Local governments move to the cloud, why not federal?

The benefits of cloud integration are well-known by many businesses and organizations. They find that those computing models allow for reduced spending on hardware, software and even power supplies. Cloud infrastructure can provide IT professionals with more space for data management, increased ease when implementing new applications and additional computing resources to work with for improving productivity. Some local governments are gladly adapting to cloud integration and can see the benefits, but the federal government still has some reservations.

Benefiting from cloud integration
One benefit that is immediately apparent is the reduction of spending. Phil Bertolini, chief information officer of Oakland County in Michigan, told Governing that after financial problems, revenue streams became very tight for the local government. He took a look at cloud computing and discovered that it would be a great way to decrease costs while increasing the reliability of the county's infrastructure.

To add more incentives, Bertolini explained to the source that his calculations showed substantial savings, especially at a time when the county was performing data center consolidation. He estimated that 30 percent of the county's technology could be integrated with cloud solutions provided by partners that allow organizations to rent whatever capacity is required. This reduces costs for building and maintaining onsite data centers.

Other state governments have adopted cloud computing technology as well. Flint Waters, chief information officer of Wyoming, told Marketplace that the state has seen benefits such as higher quality servers and better data management and protection than the state has used in the past. The state's IT department rents space from a provider and receives support from what Waters called the "very best IT professionals." He added that there is no way Wyoming could provide better service than companies that manage data as a profession. It is secure too.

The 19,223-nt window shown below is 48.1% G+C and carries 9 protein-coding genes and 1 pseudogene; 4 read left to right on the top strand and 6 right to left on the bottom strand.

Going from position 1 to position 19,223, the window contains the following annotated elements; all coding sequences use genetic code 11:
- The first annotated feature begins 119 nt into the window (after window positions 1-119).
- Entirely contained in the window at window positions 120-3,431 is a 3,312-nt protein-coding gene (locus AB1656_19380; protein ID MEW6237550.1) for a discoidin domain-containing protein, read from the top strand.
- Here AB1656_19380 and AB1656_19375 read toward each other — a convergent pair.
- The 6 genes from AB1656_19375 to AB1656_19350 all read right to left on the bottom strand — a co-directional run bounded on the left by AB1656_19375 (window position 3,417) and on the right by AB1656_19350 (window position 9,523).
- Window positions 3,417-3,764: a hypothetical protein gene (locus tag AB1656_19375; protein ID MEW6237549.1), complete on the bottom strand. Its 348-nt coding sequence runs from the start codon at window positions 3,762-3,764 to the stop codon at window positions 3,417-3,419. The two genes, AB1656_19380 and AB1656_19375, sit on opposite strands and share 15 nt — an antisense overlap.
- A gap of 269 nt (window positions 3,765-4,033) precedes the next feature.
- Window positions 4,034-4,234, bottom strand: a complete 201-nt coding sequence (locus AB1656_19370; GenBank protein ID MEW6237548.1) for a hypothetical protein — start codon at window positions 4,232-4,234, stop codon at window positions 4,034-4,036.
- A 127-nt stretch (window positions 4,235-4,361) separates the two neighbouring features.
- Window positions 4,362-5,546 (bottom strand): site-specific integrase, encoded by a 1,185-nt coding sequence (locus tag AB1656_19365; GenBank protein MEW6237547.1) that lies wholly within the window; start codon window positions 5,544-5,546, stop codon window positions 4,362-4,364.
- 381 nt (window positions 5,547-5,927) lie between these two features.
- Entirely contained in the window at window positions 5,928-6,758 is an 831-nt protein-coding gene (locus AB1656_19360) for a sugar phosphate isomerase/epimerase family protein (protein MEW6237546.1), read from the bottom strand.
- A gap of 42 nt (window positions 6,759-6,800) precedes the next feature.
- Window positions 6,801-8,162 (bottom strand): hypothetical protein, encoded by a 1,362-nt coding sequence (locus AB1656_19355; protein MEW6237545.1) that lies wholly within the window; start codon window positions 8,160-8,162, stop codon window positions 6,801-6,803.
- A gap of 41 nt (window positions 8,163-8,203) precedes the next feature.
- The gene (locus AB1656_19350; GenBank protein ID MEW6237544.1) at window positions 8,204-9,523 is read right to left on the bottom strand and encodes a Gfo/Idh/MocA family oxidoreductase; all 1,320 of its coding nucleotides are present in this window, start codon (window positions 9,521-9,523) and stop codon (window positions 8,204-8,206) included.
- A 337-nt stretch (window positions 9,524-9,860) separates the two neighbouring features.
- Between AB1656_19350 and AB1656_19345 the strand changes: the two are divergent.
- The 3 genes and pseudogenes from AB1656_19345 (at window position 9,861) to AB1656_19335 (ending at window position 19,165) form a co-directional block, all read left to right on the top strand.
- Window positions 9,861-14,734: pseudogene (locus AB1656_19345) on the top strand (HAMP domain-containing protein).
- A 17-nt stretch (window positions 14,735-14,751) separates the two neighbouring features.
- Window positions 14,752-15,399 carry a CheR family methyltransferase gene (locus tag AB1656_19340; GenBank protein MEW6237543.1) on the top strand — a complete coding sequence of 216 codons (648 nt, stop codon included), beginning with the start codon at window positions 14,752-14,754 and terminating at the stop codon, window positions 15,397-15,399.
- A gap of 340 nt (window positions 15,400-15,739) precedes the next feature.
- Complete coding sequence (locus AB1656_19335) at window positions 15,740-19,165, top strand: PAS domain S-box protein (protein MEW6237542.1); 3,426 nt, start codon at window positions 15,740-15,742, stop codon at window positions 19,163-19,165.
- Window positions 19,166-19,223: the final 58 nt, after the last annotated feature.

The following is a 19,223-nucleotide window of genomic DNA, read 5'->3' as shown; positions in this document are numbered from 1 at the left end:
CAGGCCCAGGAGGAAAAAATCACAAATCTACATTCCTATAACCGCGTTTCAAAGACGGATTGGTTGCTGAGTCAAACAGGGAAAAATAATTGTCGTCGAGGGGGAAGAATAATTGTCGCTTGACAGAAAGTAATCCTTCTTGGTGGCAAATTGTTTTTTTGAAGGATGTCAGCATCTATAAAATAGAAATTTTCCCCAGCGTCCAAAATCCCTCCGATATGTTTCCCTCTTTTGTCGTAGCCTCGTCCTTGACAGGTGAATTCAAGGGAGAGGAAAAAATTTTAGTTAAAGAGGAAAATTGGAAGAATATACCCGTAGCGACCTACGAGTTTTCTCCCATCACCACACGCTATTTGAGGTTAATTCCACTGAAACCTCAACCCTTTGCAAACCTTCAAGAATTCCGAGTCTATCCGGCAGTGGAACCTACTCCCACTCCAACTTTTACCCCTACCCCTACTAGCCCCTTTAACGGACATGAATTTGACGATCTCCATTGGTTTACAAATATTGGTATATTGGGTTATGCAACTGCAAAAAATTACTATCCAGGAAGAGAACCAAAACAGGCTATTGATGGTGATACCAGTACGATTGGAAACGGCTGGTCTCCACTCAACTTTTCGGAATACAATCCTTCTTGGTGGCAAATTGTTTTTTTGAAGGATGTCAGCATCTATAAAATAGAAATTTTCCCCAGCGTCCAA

"Folks say, 'It's more secure because I control the server.' Well, yeah, but I can pick it up and walk out to my car with it. And that citizen data isn't secure anymore," Waters explained to Marketplace.

One concern for governments is how cloud computing would affect budgets as the services have different costs every month depending on resource allocation and the amounts of data being stored. Bertolini explained to Governing that agencies perform capital planning and strategize budgets well, but they are not as good at formulating operating budgets. Another concern lies in who owns the data.

"When your data is in a virtual world, you want to know who owns it, who has access to it, whether or not the provider is compliant with government regulations," Steve Emanuel, chief information officer of New Jersey, told Governing. "More important, what happens when you get divorced from the cloud provider? What are they going to do with my data? How am I going to be sure they erase everything from their servers? Government does not want to be exposed in any way."

Addressing concerns
At some point government agencies will need to address operating budgets. Without onsite data centers and the employees to run them, fiscal resources and staff members can be allocated toward cloud integration and data management partners. As technology changes, common practices need to adapt with them in order provide solutions for citizens and agencies' employees.

Governing reported that model agreements can solve the problems with data ownership. Governments can write contracts similar to how construction and other industry services work when hired by agencies to complete a task. Furthermore, legislation can influence who owns data. This will mitigate any issues in the future as more local and federal government agencies move their applications and data to the cloud.